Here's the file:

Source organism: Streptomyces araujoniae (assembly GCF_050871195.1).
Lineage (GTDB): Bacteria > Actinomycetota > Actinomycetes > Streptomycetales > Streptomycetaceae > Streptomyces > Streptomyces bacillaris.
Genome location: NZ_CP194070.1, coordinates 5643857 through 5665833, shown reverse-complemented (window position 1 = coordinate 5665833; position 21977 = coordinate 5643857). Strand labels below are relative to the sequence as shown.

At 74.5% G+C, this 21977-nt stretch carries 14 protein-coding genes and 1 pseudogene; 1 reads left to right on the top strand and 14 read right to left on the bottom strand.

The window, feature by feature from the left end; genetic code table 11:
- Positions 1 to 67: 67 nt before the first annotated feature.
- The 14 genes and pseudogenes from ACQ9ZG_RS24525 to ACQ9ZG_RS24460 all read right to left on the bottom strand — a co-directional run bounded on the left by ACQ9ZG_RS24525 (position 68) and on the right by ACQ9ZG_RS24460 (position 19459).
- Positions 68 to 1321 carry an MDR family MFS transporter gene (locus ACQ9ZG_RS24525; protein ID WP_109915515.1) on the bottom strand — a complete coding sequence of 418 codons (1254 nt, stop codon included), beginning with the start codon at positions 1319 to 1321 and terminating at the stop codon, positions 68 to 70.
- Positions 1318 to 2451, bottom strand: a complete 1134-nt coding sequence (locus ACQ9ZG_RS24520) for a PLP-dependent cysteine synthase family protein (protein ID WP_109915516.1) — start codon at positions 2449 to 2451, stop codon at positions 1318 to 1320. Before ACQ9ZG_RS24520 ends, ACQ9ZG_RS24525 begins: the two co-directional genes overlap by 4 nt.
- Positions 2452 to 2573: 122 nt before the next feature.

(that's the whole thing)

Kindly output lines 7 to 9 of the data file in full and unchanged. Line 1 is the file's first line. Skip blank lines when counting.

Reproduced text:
- The 14 genes and pseudogenes from ACQ9ZG_RS24525 to ACQ9ZG_RS24460 all read right to left on the bottom strand — a co-directional run bounded on the left by ACQ9ZG_RS24525 (position 68) and on the right by ACQ9ZG_RS24460 (position 19459).
- Positions 68 to 1321 carry an MDR family MFS transporter gene (locus ACQ9ZG_RS24525; protein ID WP_109915515.1) on the bottom strand — a complete coding sequence of 418 codons (1254 nt, stop codon included), beginning with the start codon at positions 1319 to 1321 and terminating at the stop codon, positions 68 to 70.
- Positions 1318 to 2451, bottom strand: a complete 1134-nt coding sequence (locus ACQ9ZG_RS24520) for a PLP-dependent cysteine synthase family protein (protein ID WP_109915516.1) — start codon at positions 2449 to 2451, stop codon at positions 1318 to 1320. Before ACQ9ZG_RS24520 ends, ACQ9ZG_RS24525 begins: the two co-directional genes overlap by 4 nt.